The theme for the book is one of a limited point of view, represented by the telling of the story by Nick Carraway. With respect to comparison, you can see similarities of this story in the book, The Heart of Darkness, both with respect to the symbolism. At the end of Chapter one, in The Great Gatsby, a green light flashes on Daisy Buchanan's pier seemingly giving Gatsby the hope and encouragement he needs to pursue his one and true love. Adaptations of movies have been made from the book, including an older film starring Robert Redford as Jay Gatsby and Mia Farrow as Daisy Buchanan.

When he wrote the book, F. Scott Fitzgerald, based many of the characters on people he knew. He obtained his characterization of  Daisy from a woman he had fallen in love with but had never married and Jordan's character from one of her friends. He felt he had failed in the telling of his story at the time although his literary friends hailed the piece of writing. The book never achieved commercial fame until after World War II and after F. Scott Fitzgerald's death in 1940.

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More The Great Gatsby reviews
review by . June 29, 2010
Daisy Buchannan tells Nick and Jordan that she hopes for her daughter to turn out unintelligent and pretty:  “'I hope she’ll be a fool—that’s the best thing a girl can be in this world, a beautiful little fool.'”  Daisy realizes that in “this world" — the society of the upper class in the 1920s — intelligence in women carries little value and a pleasant appearance provides the best chance of social distinction.  Daisy’s …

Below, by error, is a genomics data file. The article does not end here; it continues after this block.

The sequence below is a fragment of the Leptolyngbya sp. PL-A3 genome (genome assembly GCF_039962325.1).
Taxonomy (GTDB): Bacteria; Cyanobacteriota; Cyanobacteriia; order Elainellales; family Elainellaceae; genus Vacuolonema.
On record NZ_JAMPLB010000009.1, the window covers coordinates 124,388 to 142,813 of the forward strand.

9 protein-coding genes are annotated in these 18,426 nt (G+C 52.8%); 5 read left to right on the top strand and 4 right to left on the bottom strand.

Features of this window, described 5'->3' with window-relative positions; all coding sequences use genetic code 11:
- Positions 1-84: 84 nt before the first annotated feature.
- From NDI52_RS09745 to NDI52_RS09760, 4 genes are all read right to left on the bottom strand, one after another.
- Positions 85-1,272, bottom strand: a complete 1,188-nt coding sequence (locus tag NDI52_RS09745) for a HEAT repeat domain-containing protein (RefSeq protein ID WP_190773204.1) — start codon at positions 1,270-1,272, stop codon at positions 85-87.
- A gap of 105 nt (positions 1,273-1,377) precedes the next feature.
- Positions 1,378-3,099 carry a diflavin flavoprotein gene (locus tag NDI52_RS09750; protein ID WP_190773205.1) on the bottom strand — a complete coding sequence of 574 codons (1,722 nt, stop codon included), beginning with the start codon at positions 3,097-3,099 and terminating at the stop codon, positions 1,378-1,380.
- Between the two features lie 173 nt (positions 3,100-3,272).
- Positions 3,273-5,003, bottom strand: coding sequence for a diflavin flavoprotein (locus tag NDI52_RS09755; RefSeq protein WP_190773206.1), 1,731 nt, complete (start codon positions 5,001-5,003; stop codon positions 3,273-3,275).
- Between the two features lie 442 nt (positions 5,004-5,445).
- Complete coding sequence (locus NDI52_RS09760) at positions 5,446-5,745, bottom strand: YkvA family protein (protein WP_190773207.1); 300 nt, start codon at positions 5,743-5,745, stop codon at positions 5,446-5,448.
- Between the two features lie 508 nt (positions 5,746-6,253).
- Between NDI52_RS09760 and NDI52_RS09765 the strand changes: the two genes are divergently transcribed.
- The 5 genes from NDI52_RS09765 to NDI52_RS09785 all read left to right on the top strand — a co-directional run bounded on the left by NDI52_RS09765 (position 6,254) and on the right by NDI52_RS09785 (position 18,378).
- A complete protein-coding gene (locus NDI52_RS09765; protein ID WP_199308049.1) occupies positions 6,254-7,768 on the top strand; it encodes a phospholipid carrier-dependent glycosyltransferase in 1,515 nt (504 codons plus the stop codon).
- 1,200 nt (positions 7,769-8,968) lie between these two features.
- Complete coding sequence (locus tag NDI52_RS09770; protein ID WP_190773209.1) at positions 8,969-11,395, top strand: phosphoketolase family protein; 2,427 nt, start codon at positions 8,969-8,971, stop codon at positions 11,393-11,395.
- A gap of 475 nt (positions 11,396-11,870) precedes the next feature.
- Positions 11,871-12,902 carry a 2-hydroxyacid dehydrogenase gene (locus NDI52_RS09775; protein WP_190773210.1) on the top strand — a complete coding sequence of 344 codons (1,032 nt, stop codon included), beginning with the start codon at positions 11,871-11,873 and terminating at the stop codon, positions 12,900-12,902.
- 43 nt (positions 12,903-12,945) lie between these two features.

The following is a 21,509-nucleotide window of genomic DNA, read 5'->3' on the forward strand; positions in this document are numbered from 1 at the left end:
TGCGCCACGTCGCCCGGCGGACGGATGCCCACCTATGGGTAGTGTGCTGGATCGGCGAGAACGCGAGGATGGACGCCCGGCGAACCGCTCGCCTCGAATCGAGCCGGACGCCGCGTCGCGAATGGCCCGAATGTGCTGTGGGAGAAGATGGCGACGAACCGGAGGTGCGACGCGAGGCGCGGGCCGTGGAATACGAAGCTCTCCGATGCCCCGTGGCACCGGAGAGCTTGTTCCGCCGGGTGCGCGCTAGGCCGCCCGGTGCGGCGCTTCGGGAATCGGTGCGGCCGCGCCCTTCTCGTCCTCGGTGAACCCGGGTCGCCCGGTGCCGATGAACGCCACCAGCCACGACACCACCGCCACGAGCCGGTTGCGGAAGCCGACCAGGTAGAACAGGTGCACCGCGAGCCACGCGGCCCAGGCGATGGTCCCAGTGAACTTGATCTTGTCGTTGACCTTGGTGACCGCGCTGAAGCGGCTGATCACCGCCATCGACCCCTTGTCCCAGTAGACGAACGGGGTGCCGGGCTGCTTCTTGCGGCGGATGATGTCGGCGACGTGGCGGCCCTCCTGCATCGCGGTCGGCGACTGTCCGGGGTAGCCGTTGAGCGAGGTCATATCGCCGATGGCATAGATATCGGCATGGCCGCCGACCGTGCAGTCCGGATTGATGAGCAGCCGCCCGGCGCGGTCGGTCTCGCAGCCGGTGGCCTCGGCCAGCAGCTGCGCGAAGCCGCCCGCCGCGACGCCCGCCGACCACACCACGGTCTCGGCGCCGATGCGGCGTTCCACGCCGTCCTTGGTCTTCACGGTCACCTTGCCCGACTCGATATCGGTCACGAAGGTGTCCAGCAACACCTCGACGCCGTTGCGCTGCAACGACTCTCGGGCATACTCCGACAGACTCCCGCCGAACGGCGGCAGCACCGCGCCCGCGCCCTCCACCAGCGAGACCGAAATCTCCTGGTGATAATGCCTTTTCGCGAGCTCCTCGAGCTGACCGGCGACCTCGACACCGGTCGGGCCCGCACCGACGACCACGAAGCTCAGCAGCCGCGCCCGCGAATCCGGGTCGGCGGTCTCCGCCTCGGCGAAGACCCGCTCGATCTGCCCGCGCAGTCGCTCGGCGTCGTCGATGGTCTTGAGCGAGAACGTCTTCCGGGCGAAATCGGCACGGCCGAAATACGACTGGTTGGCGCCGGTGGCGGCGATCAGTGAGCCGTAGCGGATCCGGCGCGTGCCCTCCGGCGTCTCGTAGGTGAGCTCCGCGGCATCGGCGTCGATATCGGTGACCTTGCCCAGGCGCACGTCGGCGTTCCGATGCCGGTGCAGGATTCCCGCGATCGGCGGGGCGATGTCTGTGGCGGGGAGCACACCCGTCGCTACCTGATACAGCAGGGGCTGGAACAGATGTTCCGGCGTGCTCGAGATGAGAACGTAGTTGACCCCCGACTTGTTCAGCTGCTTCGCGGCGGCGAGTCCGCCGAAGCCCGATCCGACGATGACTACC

review by . June 29, 2010
I love The Great Gatsby (although I always was one of those kids who loved the books we had to read in high school.) I felt for Gatsby, and got caught up with Nick and the rest of the characters. It was very easy to relate to Gatsby's desire to belong in a higher standing than his own, and the overly easy way that Daisy had of being too rich for her own good.      The Great Gatsby is set in the 1920's, just before The Great Depression, when everything was a little bit …
Quick Tip by . April 12, 2011
I know this book gets quite a bit of praise but for me the novel just does not hold up to the test of time.  In some ways it reads like a modern love triangle or a look into the dysfunctional lives of a the wealthy.  It is an solid and entertaining novel, just not one that I would put in the pantheon of all time greats.
review by . July 27, 2010
It is quite astounding how the story flowed from the beginning ‘til end. I am dumb-founded how tragic the story is. Nevertheless, I am convinced that F. Scott Fitzgerald has moved the readers with this masterpiece. I wish to imply that the title itself is a bit ironic because “great” entails loneliness so long as the story is concerned. The thing is, even though Gatsby is a wealthy man he is actually sad despite of the parties he throws. Despite of its tragic end, the story is …
review by . July 09, 2010
Although this novel is over 80 years old, its themes and issues remain relevant to contemporary society. I have read this book at least once a year for the past eight years. Fitzgerald's characters may not be immediately empathetic, but they all are figures that are believable. The decadence of the Roaring Twenties is the setting for a drama that on one level is about failed romance, but that failed romance is much more. Our narrator, Nick, is not perfect himself, and his lens of the events …
Quick Tip by . October 31, 2010